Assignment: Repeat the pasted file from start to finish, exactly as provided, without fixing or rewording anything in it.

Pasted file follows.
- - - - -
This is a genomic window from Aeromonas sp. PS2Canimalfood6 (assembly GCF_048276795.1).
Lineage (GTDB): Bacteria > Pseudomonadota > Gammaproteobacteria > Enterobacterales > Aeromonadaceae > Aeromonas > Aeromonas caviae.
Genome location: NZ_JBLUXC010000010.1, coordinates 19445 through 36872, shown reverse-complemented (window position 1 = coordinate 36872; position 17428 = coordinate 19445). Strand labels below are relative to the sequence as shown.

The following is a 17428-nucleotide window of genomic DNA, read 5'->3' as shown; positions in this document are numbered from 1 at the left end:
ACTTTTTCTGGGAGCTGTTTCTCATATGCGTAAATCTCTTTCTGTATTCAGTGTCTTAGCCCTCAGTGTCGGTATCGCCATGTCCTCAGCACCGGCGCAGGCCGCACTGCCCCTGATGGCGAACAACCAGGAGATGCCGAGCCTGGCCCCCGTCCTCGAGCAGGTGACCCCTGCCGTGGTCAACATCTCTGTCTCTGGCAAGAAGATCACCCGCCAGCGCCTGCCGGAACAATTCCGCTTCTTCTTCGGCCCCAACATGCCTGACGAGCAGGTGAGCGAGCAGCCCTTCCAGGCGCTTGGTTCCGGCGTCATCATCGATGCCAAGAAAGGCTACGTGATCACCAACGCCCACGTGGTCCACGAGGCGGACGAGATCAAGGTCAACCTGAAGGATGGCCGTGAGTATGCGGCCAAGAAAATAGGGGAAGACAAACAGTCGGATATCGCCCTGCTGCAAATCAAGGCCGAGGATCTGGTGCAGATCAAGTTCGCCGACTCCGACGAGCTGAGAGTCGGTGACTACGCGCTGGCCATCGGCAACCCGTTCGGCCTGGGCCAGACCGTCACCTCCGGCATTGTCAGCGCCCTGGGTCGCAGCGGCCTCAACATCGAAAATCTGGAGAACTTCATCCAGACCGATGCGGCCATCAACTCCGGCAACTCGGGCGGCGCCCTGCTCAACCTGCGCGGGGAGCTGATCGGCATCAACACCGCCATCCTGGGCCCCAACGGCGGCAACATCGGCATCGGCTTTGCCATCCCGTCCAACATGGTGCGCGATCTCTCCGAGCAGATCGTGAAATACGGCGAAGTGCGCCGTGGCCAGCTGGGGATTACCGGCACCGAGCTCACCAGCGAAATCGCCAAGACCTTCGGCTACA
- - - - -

This is a genomic window from Aeromonas sp. PS2Canimalfood6 (assembly GCF_048276795.1).
Lineage (GTDB): Bacteria > Pseudomonadota > Gammaproteobacteria > Enterobacterales > Aeromonadaceae > Aeromonas > Aeromonas caviae.
Genome location: NZ_JBLUXC010000010.1, coordinates 19445 through 36872, shown reverse-complemented (window position 1 = coordinate 36872; position 17428 = coordinate 19445). Strand labels below are relative to the sequence as shown.

The following is a 17428-nucleotide window of genomic DNA, read 5'->3' as shown; positions in this document are numbered from 1 at the left end:
ACTTTTTCTGGGAGCTGTTTCTCATATGCGTAAATCTCTTTCTGTATTCAGTGTCTTAGCCCTCAGTGTCGGTATCGCCATGTCCTCAGCACCGGCGCAGGCCGCACTGCCCCTGATGGCGAACAACCAGGAGATGCCGAGCCTGGCCCCCGTCCTCGAGCAGGTGACCCCTGCCGTGGTCAACATCTCTGTCTCTGGCAAGAAGATCACCCGCCAGCGCCTGCCGGAACAATTCCGCTTCTTCTTCGGCCCCAACATGCCTGACGAGCAGGTGAGCGAGCAGCCCTTCCAGGCGCTTGGTTCCGGCGTCATCATCGATGCCAAGAAAGGCTACGTGATCACCAACGCCCACGTGGTCCACGAGGCGGACGAGATCAAGGTCAACCTGAAGGATGGCCGTGAGTATGCGGCCAAGAAAATAGGGGAAGACAAACAGTCGGATATCGCCCTGCTGCAAATCAAGGCCGAGGATCTGGTGCAGATCAAGTTCGCCGACTCCGACGAGCTGAGAGTCGGTGACTACGCGCTGGCCATCGGCAACCCGTTCGGCCTGGGCCAGACCGTCACCTCCGGCATTGTCAGCGCCCTGGGTCGCAGCGGCCTCAACATCGAAAATCTGGAGAACTTCATCCAGACCGATGCGGCCATCAACTCCGGCAACTCGGGCGGCGCCCTGCTCAACCTGCGCGGGGAGCTGATCGGCATCAACACCGCCATCCTGGGCCCCAACGGCGGCAACATCGGCATCGGCTTTGCCATCCCGTCCAACATGGTGCGCGATCTCTCCGAGCAGATCGTGAAATACGGCGAAGTGCGCCGTGGCCAGCTGGGGATTACCGGCACCGAGCTCACCAGCGAAATCGCCAAGACCTTCGGCTACA